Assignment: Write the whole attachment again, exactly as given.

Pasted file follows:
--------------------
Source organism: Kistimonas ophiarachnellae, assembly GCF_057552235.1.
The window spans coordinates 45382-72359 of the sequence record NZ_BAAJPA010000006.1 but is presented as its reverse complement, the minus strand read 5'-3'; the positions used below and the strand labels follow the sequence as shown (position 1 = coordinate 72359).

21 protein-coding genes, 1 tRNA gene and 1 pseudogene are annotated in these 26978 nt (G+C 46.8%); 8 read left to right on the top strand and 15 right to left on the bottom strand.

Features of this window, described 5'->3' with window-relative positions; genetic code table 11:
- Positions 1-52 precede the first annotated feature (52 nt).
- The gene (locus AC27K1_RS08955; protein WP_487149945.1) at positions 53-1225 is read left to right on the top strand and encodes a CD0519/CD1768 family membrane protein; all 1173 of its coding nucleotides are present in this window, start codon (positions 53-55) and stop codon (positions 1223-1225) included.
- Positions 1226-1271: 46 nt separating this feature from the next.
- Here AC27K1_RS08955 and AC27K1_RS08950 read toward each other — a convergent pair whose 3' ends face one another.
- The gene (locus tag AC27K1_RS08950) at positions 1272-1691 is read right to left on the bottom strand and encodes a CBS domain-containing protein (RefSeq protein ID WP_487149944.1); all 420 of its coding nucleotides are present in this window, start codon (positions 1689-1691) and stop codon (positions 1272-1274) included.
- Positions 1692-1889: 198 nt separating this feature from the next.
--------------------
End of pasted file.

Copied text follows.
Source organism: Kistimonas ophiarachnellae, assembly GCF_057552235.1.
The window spans coordinates 45382-72359 of the sequence record NZ_BAAJPA010000006.1 but is presented as its reverse complement, the minus strand read 5'-3'; the positions used below and the strand labels follow the sequence as shown (position 1 = coordinate 72359).

21 protein-coding genes, 1 tRNA gene and 1 pseudogene are annotated in these 26978 nt (G+C 46.8%); 8 read left to right on the top strand and 15 right to left on the bottom strand.

Features of this window, described 5'->3' with window-relative positions; genetic code table 11:
- Positions 1-52 precede the first annotated feature (52 nt).
- The gene (locus AC27K1_RS08955; protein WP_487149945.1) at positions 53-1225 is read left to right on the top strand and encodes a CD0519/CD1768 family membrane protein; all 1173 of its coding nucleotides are present in this window, start codon (positions 53-55) and stop codon (positions 1223-1225) included.
- Positions 1226-1271: 46 nt separating this feature from the next.
- Here AC27K1_RS08955 and AC27K1_RS08950 read toward each other — a convergent pair whose 3' ends face one another.
- The gene (locus tag AC27K1_RS08950) at positions 1272-1691 is read right to left on the bottom strand and encodes a CBS domain-containing protein (RefSeq protein ID WP_487149944.1); all 420 of its coding nucleotides are present in this window, start codon (positions 1689-1691) and stop codon (positions 1272-1274) included.
- Positions 1692-1889: 198 nt separating this feature from the next.